It tells the story of Romulus, his beautiful wife, Christina, and their struggle in the face of great adversity to bring up their son, Raimond. It is a story of impossible love that ultimately celebrates the unbreakable bond between father and son.
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Raimond Gaita (1946 - ) comes of age in Frogmore, Victoria in the early 1960s. His parents are immigrants: his Romanian father farms; his German mother, Christina, estranged from Romulus, is in Melbourne. Romulus is near despair when she takes up with the brother of his best friend, who suggests he send for a new wife from back home. For Rai, poverty, bruises, and the mysterious ways of adults compete with his longing for a stable home and his own incipient puberty. Love and madness lie in the same bed. As an old woman tells Rai, "Sometimes what you reckon and what you get ain't the same thing." Written by
Eric Bana stated in an interview that during filming, he remembered much of his own family's struggles and as a result, it felt a bit like his own history. See more »
In the scene in the diner in which Christina plays a record on the jukebox, the jukebox is marked "Stereophonic." In 1962, stereophonic jukeboxes didn't exist and 45 rpm records (which is what the jukebox in the film plays) were mono only. See more »
I wish it could be the way it used to be. When we were friends.
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I saw this movie the night before last - it goes to World Wide Release in 6 days time. The movie is an absolute must see - I don't think I can put it better than Helen Garner when she said "I can't think of a single Australian movie with such a dense and complex emotional texture. I know I will never forget it."
The story is uplifting in spite of tragedy of truly Shakespearean proportions. One of the most inspiring things is that Raimond not only survived but grew up to be as he is - the story is about the unbreakable bond between Father and Son, I was often in tears. Romulus was a "Very Good Man" (almost a Saint). We also get a keen understanding of the love of man for his fellow man, from the relationship between Hora and Romulus and especially between Romulus and Mitru.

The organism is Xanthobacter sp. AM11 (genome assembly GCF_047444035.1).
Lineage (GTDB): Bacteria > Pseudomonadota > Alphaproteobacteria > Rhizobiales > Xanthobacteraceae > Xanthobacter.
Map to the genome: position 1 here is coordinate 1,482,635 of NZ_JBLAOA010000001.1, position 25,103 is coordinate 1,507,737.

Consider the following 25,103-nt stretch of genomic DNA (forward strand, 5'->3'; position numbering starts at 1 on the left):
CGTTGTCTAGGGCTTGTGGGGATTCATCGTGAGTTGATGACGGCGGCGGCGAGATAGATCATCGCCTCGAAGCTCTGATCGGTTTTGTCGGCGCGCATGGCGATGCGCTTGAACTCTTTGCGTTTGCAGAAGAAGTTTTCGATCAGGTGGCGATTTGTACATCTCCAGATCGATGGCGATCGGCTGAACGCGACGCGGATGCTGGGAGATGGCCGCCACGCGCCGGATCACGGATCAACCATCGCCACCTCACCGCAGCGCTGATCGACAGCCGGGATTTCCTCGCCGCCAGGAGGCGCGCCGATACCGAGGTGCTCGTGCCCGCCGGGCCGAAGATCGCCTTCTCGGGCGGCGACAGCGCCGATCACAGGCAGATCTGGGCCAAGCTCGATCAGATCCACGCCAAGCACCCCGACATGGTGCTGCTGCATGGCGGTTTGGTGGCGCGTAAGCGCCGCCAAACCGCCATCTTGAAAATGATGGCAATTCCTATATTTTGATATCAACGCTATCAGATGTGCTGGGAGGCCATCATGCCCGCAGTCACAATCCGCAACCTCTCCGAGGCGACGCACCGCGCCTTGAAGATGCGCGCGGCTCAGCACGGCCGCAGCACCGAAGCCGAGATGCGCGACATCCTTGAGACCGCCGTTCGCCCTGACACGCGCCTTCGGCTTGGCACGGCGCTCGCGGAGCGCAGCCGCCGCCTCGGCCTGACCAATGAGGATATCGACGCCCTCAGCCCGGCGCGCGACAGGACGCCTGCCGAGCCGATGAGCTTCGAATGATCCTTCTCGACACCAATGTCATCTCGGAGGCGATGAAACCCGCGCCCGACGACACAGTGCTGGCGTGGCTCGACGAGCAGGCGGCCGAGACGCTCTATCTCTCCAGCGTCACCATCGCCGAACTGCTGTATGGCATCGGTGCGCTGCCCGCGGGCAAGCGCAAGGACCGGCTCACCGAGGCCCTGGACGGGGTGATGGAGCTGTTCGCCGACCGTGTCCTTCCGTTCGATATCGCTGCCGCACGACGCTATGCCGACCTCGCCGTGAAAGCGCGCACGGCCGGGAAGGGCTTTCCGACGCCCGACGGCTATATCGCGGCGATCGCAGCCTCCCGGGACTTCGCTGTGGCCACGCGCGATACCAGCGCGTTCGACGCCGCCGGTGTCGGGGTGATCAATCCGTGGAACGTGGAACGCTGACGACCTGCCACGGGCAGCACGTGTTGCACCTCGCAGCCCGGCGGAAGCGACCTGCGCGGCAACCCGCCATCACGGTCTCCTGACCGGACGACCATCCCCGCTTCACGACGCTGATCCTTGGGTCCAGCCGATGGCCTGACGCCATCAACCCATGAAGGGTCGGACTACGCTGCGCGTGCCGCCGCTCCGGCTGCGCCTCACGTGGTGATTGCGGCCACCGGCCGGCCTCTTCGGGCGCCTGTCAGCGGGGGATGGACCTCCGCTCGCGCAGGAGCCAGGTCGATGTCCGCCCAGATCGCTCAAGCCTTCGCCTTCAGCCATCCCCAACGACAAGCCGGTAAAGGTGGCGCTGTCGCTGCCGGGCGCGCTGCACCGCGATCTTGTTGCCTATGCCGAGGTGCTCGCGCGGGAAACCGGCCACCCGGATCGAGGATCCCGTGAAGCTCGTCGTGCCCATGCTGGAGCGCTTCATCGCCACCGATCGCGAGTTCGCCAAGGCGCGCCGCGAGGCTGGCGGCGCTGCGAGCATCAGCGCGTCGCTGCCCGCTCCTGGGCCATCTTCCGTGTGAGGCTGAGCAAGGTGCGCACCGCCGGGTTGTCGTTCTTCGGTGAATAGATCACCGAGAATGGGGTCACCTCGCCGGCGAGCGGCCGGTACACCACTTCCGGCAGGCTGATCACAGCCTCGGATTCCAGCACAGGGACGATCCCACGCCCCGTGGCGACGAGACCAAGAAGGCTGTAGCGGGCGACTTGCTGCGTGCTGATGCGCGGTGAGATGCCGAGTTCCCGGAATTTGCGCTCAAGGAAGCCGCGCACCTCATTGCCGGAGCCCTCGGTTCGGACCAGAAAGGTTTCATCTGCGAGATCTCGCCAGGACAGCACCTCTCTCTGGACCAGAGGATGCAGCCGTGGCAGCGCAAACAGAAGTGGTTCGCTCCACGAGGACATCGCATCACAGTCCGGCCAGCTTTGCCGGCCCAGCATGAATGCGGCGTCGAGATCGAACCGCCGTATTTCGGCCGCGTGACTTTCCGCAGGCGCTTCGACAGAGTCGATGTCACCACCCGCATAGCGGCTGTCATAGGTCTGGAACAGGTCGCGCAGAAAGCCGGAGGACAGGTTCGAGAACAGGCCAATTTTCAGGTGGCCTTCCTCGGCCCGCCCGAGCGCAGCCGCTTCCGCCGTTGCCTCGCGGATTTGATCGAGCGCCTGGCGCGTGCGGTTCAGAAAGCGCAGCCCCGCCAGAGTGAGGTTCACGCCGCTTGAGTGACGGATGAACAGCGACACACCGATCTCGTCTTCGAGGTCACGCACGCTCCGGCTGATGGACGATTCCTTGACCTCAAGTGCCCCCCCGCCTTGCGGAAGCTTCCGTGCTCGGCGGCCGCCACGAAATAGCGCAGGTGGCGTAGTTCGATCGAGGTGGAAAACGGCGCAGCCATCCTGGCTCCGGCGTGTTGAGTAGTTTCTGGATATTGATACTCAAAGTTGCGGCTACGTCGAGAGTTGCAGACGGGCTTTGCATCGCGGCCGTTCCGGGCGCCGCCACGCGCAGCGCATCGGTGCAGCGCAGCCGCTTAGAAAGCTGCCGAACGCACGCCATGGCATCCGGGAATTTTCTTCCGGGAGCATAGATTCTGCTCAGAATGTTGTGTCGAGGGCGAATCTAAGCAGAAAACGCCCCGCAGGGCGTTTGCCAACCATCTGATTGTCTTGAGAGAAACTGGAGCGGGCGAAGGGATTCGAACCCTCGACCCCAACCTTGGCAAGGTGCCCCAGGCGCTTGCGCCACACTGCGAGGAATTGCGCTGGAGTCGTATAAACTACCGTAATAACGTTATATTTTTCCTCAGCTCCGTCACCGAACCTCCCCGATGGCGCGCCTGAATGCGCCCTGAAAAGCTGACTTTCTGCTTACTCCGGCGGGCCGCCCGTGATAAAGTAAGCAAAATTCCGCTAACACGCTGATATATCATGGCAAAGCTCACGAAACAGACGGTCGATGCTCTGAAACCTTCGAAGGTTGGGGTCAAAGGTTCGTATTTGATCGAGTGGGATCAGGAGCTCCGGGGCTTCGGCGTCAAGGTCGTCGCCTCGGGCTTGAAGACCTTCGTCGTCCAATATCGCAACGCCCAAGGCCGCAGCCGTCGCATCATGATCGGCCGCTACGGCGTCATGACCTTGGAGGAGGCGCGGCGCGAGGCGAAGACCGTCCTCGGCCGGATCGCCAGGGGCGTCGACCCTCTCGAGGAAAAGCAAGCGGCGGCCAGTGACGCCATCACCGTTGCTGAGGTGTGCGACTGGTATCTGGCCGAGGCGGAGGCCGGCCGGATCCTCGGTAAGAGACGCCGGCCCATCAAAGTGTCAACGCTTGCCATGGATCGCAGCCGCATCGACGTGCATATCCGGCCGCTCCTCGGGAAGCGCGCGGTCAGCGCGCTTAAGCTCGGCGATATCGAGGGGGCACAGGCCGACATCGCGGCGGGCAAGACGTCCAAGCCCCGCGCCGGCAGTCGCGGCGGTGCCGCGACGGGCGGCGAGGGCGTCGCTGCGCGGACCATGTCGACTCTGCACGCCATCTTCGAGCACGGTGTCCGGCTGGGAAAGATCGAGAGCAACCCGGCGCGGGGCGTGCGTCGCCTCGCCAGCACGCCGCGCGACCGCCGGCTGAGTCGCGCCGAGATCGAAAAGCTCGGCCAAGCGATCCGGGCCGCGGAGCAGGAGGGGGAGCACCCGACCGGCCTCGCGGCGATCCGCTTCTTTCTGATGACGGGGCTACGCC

The time and place is evoked beautifully as well as the colossal struggle that postwar migrants went through in Australia. Most readers will either not know or not remember that these were hard times indeed, in 1961 the Federal Government instituted a credit squeeze which almost destroyed the Australian Economy. The country people suffered much, as did the city people also.
The actors are brilliant - Eric Bana, Marton Csokas, Franka Potenta (you can't take your eyes off her whenever she is on screen - the woman is startlingly beautiful) and Russell Dykstra - all are perfect for the roles. The standout performance however is from the new child actor Kodi Smit-McPhee - he is a discovery on the order of another Haley Joel Osment, Keisha Castle-Hughes or Christian Bale. The boy is in almost every scene and he carries the production almost entirely on his little shoulders.
After the film, I recommend the book - it is beautifully written and easy to read and will explain what happened to all the characters as well as a lot of the subtext (the film coves a period of about four years in Raimond's life - from age 9 to about 13). The final point is that you have to pay attention to the film carefully - subtlety is the word here and dialogue is spare - you really need to look at the people to understand what is going on.
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